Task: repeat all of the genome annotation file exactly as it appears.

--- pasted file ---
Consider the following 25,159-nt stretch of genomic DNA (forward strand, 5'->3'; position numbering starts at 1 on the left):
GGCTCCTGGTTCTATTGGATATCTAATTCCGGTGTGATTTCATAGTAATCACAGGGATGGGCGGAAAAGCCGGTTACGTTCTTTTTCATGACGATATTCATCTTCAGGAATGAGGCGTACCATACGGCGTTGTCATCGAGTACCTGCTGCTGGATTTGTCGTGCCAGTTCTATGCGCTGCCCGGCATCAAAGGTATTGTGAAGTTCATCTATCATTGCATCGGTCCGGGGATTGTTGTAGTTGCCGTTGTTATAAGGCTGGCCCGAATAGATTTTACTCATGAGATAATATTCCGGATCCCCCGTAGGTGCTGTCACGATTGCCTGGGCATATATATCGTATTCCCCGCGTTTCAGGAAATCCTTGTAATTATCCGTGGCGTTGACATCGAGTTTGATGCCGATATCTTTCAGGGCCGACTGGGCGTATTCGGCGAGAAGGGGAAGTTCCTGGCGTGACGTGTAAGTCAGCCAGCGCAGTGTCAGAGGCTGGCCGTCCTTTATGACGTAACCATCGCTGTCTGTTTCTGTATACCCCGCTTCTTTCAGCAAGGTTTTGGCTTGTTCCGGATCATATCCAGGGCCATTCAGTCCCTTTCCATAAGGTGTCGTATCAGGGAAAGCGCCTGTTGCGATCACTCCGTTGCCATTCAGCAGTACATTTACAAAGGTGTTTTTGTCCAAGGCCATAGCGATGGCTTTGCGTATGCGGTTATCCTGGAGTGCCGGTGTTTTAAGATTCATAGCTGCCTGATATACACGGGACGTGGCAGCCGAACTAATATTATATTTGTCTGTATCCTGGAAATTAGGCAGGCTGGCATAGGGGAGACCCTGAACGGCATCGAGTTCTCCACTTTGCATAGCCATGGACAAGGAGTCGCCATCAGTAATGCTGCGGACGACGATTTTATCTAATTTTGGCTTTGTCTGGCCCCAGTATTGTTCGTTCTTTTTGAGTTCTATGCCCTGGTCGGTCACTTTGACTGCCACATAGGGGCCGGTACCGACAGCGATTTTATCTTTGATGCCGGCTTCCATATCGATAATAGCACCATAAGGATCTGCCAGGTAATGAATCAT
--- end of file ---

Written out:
Consider the following 25,159-nt stretch of genomic DNA (forward strand, 5'->3'; position numbering starts at 1 on the left):
GGCTCCTGGTTCTATTGGATATCTAATTCCGGTGTGATTTCATAGTAATCACAGGGATGGGCGGAAAAGCCGGTTACGTTCTTTTTCATGACGATATTCATCTTCAGGAATGAGGCGTACCATACGGCGTTGTCATCGAGTACCTGCTGCTGGATTTGTCGTGCCAGTTCTATGCGCTGCCCGGCATCAAAGGTATTGTGAAGTTCATCTATCATTGCATCGGTCCGGGGATTGTTGTAGTTGCCGTTGTTATAAGGCTGGCCCGAATAGATTTTACTCATGAGATAATATTCCGGATCCCCCGTAGGTGCTGTCACGATTGCCTGGGCATATATATCGTATTCCCCGCGTTTCAGGAAATCCTTGTAATTATCCGTGGCGTTGACATCGAGTTTGATGCCGATATCTTTCAGGGCCGACTGGGCGTATTCGGCGAGAAGGGGAAGTTCCTGGCGTGACGTGTAAGTCAGCCAGCGCAGTGTCAGAGGCTGGCCGTCCTTTATGACGTAACCATCGCTGTCTGTTTCTGTATACCCCGCTTCTTTCAGCAAGGTTTTGGCTTGTTCCGGATCATATCCAGGGCCATTCAGTCCCTTTCCATAAGGTGTCGTATCAGGGAAAGCGCCTGTTGCGATCACTCCGTTGCCATTCAGCAGTACATTTACAAAGGTGTTTTTGTCCAAGGCCATAGCGATGGCTTTGCGTATGCGGTTATCCTGGAGTGCCGGTGTTTTAAGATTCATAGCTGCCTGATATACACGGGACGTGGCAGCCGAACTAATATTATATTTGTCTGTATCCTGGAAATTAGGCAGGCTGGCATAGGGGAGACCCTGAACGGCATCGAGTTCTCCACTTTGCATAGCCATGGACAAGGAGTCGCCATCAGTAATGCTGCGGACGACGATTTTATCTAATTTTGGCTTTGTCTGGCCCCAGTATTGTTCGTTCTTTTTGAGTTCTATGCCCTGGTCGGTCACTTTGACTGCCACATAGGGGCCGGTACCGACAGCGATTTTATCTTTGATGCCGGCTTCCATATCGATAATAGCACCATAAGGATCTGCCAGGTAATGAATCAT